By Annie Kaplan, MD, Michael Wong, JD (Executive Director, PPAHS), and Patricia Salber, MD, MBA (Editor-in-Chief, The Doctor Weighs In)
Caleb Sears was a healthy 6-year-old boy who was looking forward to ice cream treats after his elective dental surgery. Before his dental extraction, Caleb’s parents were told that, despite being generally safe, intravenous anesthesia has a risk of serious complications, including brain damage and death. What they weren’t told was that anesthesia standards of practice vary in different settings. And, most importantly, that the risk goes up substantially when the oral surgeon is responsible for monitoring the effects of anesthesia at the same time that he is doing the operation.
To ensure the safety of children before, during, and after sedation for diagnostic and therapeutic procedures, the American Academy of Pediatrics (AAP) and the American Academy of Pediatric Dentistry (AAPD) guidelines state that there must be a clinician present other than the practitioner whose sole responsibility is to monitor the patient’s vital signs:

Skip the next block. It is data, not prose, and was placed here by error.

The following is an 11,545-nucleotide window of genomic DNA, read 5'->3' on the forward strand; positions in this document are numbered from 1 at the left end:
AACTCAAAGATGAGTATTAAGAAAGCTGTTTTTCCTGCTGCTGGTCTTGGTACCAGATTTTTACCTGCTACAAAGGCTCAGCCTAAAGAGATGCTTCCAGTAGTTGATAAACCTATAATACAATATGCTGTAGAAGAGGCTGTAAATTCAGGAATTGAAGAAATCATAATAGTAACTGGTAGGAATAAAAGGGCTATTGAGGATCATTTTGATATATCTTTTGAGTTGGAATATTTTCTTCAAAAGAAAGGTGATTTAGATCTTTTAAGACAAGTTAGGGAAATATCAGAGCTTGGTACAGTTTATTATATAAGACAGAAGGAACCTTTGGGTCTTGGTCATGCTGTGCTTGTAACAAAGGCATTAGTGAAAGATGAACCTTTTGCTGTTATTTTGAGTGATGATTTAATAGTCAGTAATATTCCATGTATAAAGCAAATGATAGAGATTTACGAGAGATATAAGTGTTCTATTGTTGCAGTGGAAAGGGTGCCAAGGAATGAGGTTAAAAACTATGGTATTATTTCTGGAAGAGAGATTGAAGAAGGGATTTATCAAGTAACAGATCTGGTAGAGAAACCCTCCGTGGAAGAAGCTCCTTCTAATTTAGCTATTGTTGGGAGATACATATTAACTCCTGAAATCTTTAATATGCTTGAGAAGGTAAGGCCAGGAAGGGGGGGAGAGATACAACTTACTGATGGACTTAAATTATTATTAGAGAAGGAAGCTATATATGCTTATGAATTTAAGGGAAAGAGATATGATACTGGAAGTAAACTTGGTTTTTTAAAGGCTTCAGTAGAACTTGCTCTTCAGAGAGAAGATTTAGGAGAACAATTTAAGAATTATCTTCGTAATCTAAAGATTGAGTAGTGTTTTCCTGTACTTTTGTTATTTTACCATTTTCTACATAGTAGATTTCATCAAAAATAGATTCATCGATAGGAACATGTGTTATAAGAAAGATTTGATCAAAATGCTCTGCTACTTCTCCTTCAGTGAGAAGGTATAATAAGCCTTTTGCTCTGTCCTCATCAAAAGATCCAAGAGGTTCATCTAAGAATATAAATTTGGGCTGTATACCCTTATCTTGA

“The use of moderate sedation shall include the provision of a person, in addition to the practitioner, whose responsibility is to monitor appropriate physiologic parameters and to assist in any supportive or resuscitation measures, if required…
“During deep sedation, there must be 1 person whose only responsibility is to constantly observe the patient’s vital signs, airway patency, and adequacy of ventilation and to either administer drugs or direct their administration.”
To read the complete article, please go to The Doctor Weighs In.
Annie Kaplan MD is Caleb Sears’ aunt. She has been instrumental in Caleb’s Law.org’s effort to make pediatric dental anesthesia safer. For more information, please go to www.calebslaw.org
Patricia Salber, MD is an internist and emergency physician and host of The Doctor Weighs In. She is also a media advisor to PPAHS.